Synopses & Reviews
“Bakopoulos has invented a man for all rainy seasons—a horny, heartbroken cousin of Richard Ford’s Frank Bascombe.” —Tom Piazza
“A winning distraction, a smart entertainment.” —New York Times Book Review
A clairvoyant when it comes to the Starbucks orders, a renegade when it comes to bureaucracy, Zeke asks almost everybody he meets, “Why are you so unhappy?” The answers he receives—a mix of true sadness and absurd complaint—become the core of an obsessive project, “The Inventory of American Unhappiness,” a project that becomes all the more personally meaningful as he follows steps outlined in a women’s magazine on finding the perfect mate. Incisively tapping the voice of one of the most charming—and deluded—narrators to come along in years, Dean Bakopolous captures our zeitgeist with lacerating wit and a big heart, confirming Jonathan Miles’s (author of Dear American Airlines) claim that “there’s no such thing as unhappiness when you’re holding a Dean Bakopolous novel.”
“Hilarious and heartfelt . . . This funny-sad novel seems to take elements of the author’s own life . . . and twists them in a funhouse mirror—with delightful results.” —NPR
When a stroke fells radical New York lawyer Joel Litvinoff, a secret is revealed that forces Audrey, his wife, to reexamine everything she believed about their forty-year marriage. In the meantime Joel's children are struggling with their own dilemmas and doubts. Disillusioned revolutionary Rosa has been drawn into the world of Orthodox Judaism. Karla, a devoted—and married—social worker hoping to adopt a child, is falling in love with the owner of a newspaper stand. Lenny, the ne'er-do-well, faces yet another relapse into heroin addiction. In the course of battling their own demons—and one another—the Litvinoffs must reexamine long-held articles of faith and decide what—if anything—they still believe in.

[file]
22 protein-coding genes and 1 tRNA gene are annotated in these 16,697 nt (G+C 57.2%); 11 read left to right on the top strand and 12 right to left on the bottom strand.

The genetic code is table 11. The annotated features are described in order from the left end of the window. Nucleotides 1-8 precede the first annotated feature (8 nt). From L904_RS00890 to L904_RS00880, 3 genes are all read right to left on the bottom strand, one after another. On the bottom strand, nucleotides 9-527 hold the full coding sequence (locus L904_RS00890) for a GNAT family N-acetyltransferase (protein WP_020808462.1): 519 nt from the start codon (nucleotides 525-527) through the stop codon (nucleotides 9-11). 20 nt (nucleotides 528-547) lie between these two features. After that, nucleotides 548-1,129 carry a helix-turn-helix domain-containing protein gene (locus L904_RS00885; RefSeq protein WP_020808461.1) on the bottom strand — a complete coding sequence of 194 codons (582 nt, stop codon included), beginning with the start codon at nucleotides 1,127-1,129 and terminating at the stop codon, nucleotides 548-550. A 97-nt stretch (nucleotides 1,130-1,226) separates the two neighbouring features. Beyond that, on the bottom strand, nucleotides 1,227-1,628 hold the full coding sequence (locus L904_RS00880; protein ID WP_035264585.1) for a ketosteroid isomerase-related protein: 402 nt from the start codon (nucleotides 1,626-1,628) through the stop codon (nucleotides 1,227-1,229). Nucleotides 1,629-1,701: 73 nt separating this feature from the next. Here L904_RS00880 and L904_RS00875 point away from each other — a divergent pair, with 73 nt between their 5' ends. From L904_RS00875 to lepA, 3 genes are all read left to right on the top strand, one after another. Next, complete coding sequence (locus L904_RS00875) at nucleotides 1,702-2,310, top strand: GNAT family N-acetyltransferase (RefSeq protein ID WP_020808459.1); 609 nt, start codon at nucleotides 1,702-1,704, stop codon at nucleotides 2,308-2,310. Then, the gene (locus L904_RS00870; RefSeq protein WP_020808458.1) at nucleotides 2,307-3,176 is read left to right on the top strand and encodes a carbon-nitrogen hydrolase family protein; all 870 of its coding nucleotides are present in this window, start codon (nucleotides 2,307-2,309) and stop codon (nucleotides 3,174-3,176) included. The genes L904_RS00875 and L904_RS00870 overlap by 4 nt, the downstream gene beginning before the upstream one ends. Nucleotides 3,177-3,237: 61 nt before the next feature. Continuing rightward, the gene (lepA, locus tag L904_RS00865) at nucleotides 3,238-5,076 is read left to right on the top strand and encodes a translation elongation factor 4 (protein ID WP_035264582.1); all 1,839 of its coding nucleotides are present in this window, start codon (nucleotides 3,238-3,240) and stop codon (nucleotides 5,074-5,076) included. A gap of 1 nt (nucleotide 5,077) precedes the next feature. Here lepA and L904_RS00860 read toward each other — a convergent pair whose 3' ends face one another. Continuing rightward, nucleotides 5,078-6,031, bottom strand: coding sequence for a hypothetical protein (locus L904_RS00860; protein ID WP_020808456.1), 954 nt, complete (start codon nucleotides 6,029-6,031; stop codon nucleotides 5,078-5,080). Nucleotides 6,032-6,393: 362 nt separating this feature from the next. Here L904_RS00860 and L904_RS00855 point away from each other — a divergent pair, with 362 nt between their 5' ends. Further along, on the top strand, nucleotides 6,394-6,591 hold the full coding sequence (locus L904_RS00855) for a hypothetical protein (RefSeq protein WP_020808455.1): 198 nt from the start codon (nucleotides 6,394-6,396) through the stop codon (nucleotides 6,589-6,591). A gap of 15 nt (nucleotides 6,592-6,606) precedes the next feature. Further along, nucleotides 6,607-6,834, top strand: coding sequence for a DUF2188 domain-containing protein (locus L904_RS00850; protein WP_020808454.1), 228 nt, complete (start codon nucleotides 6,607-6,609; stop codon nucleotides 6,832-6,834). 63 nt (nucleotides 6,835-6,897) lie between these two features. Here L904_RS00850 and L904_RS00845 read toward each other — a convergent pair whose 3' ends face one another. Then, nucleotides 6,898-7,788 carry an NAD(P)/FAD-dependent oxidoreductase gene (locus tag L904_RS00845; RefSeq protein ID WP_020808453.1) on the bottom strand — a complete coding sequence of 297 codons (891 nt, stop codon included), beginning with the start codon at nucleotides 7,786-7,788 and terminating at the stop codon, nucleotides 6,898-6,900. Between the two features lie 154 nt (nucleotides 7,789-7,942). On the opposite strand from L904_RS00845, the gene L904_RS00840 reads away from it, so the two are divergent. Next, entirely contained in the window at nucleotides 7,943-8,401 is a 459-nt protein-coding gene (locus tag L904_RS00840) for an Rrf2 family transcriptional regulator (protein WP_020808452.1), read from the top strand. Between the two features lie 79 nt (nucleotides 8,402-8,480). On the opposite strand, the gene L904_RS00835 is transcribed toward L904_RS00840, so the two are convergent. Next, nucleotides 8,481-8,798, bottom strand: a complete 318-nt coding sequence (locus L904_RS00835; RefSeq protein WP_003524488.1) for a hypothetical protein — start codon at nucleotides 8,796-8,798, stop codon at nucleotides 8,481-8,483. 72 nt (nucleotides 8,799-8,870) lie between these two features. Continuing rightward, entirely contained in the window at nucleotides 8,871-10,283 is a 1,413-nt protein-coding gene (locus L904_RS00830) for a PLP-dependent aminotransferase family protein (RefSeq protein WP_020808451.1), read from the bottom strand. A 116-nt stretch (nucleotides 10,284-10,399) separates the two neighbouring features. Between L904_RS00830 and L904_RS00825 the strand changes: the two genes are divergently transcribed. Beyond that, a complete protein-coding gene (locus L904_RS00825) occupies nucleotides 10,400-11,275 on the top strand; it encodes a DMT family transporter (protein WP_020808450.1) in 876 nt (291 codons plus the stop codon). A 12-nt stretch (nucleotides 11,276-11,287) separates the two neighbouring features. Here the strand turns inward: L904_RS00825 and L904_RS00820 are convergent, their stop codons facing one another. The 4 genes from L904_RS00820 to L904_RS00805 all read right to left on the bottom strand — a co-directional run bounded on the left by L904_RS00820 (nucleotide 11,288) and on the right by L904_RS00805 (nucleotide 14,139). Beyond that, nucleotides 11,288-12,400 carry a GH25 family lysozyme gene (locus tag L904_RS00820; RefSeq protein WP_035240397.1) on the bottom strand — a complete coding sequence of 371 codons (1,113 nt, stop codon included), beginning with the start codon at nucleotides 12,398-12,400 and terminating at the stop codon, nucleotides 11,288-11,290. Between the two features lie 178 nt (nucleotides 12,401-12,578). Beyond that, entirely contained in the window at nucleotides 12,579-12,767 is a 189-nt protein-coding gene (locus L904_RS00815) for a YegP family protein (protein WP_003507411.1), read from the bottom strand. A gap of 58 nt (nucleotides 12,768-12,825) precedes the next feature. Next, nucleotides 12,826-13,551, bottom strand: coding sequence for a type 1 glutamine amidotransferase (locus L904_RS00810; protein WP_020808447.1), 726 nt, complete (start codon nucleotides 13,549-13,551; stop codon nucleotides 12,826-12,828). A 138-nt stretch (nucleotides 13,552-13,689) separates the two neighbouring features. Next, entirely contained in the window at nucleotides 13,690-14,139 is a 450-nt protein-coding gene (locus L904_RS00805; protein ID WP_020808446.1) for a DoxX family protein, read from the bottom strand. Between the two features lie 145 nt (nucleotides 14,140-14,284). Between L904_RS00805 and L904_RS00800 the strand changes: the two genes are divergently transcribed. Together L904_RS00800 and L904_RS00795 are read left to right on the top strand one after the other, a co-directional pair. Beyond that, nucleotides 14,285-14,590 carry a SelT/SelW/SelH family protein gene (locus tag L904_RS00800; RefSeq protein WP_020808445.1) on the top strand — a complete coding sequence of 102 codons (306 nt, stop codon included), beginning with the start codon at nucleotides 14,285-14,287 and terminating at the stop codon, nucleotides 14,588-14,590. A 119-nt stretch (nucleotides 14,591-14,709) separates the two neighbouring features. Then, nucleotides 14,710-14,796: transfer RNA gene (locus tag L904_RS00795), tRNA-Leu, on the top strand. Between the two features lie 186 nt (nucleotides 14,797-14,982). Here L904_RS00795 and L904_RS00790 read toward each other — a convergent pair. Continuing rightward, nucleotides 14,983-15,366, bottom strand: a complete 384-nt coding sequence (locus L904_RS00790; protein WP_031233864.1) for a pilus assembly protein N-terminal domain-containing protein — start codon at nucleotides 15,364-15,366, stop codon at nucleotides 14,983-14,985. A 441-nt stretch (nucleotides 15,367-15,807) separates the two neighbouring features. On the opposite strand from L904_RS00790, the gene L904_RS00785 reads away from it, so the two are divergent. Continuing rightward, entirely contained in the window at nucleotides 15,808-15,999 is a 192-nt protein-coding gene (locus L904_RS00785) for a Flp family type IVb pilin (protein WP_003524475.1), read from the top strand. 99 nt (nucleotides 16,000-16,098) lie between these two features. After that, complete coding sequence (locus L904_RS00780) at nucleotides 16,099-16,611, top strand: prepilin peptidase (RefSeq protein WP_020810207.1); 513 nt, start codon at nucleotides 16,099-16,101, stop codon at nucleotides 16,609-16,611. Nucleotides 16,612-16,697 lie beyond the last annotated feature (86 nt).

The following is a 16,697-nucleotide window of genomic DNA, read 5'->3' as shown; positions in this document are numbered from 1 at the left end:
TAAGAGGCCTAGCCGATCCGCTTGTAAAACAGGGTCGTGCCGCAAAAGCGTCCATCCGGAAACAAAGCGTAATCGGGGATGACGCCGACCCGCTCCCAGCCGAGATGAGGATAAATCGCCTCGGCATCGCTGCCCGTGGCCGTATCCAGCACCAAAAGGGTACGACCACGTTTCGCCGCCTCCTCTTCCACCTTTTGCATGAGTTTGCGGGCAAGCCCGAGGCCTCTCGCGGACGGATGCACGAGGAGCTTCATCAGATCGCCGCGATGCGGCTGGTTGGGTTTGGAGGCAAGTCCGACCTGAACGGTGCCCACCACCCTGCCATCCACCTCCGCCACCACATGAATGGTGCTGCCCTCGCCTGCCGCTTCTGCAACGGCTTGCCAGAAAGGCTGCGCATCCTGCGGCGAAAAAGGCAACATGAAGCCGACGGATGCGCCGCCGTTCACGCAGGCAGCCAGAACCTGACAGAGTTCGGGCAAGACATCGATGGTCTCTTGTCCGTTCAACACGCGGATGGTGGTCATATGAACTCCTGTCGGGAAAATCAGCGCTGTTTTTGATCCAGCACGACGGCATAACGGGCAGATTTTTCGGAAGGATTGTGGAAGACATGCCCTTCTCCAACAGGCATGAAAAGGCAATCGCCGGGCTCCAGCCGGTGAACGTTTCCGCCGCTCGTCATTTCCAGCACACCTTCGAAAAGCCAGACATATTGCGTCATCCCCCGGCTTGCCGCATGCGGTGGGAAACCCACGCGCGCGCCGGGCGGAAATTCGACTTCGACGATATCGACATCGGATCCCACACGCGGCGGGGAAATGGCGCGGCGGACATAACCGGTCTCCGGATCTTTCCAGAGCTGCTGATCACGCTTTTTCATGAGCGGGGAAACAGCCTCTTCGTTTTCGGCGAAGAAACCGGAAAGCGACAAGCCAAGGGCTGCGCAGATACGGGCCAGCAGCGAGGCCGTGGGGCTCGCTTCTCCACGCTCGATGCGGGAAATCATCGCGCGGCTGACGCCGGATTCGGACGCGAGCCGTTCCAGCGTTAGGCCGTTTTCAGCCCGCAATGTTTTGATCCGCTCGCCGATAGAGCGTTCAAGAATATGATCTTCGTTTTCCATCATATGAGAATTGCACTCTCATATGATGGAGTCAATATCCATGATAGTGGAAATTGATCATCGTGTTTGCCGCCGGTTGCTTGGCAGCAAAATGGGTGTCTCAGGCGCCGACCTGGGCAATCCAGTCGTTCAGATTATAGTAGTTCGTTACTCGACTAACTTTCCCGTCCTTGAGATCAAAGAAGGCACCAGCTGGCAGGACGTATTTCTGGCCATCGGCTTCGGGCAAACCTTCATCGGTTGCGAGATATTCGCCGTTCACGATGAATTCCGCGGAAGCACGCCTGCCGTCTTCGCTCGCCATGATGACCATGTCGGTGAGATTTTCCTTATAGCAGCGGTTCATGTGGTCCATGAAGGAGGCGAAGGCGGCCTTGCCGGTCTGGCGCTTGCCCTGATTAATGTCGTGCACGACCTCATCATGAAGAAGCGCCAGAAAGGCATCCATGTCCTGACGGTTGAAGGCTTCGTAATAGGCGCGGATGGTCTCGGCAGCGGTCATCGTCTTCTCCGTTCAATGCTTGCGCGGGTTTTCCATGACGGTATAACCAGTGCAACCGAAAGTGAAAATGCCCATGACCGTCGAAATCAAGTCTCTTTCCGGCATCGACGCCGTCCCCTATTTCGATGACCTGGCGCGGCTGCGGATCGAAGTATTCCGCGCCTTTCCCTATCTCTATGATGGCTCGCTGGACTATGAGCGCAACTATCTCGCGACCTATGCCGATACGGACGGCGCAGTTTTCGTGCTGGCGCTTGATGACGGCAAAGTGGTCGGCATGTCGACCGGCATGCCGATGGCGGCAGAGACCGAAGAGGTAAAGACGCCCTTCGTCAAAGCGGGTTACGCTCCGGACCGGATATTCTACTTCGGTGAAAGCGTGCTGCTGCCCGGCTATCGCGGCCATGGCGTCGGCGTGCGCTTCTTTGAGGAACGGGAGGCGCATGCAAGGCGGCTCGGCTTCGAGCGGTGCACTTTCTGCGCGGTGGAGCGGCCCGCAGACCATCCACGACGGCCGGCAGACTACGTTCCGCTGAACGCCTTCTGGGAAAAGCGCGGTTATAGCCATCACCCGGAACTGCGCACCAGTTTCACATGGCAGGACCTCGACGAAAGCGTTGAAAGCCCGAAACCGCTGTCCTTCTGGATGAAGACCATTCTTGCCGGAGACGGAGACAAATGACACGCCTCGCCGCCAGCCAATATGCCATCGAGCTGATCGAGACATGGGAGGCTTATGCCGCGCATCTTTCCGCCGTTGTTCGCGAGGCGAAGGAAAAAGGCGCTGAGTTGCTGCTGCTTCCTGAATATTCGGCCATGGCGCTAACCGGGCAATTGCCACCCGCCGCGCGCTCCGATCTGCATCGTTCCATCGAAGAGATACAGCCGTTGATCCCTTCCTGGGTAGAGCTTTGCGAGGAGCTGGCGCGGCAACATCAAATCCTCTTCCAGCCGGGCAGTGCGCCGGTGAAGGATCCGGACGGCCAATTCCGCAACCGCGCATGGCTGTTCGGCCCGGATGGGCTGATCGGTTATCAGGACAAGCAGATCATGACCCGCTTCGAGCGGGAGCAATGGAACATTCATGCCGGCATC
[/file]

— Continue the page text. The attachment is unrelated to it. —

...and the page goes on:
“[Zoe Heller] is an extraordinarily entertaining writer, and this novel showcases her copious gifts, including a scathing, Waugh-like wit.”—New York Times
Best-selling author Zoe Heller has followed up the critical and commercial success of What Was She Thinking? Notes on a Scandal with another tour-de-force on the meaning of faith, belief, and trust: The Believers. Tragic and comic, witty and intense, The Believers is the story of a dysfunctional family forced by tragedy to confront their own personal demons. In the vein of Claire Messud and Zadie Smith, Zoe Heller has written that rare novel that tackles the big ideas without sacrificing page-turning readability.
A witty and emotionally raw novel from the award-winning Dean Bakopoulos that introduces Zeke, a scholar looking for love—and a second chance at life.
About the Author
Dean Bakopoulos is the author of the novel Please Dont Come Back from the Moon, a New York Times Notable Book, and the recipient of fellowships from the National Endowment for the Arts and the Guggenheim Foundation. He is on the faculty at Iowa State University and the Warren Wilson MFA Program for Writers.